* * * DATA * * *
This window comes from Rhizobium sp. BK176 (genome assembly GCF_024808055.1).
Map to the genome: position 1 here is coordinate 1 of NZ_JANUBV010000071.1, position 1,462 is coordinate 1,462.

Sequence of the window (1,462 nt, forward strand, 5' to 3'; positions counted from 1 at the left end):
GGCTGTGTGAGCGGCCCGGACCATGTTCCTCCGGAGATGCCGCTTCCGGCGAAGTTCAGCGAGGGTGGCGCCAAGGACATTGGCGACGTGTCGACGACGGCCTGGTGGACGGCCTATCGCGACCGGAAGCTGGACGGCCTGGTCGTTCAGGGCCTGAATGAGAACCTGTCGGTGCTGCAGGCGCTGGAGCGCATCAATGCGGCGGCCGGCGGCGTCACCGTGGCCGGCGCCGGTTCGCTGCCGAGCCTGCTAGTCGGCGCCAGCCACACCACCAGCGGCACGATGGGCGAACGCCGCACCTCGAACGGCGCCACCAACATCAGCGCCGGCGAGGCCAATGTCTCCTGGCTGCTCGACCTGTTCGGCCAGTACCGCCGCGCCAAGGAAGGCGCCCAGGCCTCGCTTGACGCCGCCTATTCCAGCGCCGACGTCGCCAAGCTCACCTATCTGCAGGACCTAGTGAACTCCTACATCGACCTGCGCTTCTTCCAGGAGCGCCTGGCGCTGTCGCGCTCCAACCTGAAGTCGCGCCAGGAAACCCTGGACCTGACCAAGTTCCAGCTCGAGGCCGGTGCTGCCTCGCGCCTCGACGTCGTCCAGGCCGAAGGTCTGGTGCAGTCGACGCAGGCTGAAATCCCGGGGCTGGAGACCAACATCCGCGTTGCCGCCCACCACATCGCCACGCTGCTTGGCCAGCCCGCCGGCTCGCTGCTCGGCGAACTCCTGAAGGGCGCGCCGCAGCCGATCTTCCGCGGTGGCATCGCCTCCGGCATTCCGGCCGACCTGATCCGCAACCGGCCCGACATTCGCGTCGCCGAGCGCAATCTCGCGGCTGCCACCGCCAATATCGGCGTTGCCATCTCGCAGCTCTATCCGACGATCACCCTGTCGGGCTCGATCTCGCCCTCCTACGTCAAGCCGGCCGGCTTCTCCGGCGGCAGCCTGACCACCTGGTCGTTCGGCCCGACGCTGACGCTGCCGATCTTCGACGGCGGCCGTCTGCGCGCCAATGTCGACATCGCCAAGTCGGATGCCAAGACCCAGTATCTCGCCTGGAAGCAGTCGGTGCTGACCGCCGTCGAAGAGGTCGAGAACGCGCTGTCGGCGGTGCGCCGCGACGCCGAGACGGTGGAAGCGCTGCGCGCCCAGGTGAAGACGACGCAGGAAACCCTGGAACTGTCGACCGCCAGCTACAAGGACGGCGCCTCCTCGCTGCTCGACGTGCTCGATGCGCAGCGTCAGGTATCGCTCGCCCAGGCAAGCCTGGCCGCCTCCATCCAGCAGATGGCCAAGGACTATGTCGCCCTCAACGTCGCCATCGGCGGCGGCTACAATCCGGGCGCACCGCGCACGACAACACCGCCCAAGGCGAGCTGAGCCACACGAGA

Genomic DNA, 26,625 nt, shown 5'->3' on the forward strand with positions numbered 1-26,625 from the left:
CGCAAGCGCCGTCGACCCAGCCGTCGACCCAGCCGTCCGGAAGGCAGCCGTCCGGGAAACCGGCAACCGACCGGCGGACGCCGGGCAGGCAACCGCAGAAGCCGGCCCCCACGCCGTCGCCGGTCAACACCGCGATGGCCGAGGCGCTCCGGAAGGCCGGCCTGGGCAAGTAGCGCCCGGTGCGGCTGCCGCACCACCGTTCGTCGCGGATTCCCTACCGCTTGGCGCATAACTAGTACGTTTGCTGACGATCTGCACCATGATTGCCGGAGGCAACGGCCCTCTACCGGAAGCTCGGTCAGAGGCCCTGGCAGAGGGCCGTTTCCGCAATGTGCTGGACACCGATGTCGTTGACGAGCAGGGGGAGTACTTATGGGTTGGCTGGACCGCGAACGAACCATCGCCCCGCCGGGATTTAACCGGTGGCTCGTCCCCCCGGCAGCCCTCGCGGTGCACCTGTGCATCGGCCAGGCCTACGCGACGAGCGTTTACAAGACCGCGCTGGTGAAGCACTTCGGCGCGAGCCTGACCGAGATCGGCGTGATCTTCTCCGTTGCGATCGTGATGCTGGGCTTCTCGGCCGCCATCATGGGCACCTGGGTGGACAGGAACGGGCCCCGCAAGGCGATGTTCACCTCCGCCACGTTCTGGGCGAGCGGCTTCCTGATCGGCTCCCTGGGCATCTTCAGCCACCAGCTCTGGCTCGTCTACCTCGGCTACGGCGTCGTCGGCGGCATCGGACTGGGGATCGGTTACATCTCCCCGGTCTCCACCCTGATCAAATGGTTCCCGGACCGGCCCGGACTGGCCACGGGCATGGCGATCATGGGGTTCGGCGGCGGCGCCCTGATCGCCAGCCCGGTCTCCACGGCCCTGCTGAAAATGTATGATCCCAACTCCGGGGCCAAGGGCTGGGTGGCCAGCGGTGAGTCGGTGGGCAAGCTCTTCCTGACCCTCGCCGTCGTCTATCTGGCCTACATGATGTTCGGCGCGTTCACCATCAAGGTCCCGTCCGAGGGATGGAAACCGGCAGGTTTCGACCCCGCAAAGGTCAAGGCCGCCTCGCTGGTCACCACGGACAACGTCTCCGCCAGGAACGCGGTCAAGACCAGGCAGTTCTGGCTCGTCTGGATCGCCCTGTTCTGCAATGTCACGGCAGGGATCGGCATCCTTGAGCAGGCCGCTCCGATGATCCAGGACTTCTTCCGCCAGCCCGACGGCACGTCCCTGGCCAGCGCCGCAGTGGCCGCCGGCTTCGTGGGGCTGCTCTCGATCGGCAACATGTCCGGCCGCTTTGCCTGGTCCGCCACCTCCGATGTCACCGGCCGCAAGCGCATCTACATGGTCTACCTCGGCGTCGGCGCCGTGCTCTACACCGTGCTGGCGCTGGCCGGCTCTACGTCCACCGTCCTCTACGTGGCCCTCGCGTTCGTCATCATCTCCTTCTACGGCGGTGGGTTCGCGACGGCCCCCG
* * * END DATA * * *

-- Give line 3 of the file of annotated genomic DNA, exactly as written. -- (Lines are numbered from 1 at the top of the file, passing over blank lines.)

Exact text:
Sequence of the window (1,462 nt, forward strand, 5' to 3'; positions counted from 1 at the left end):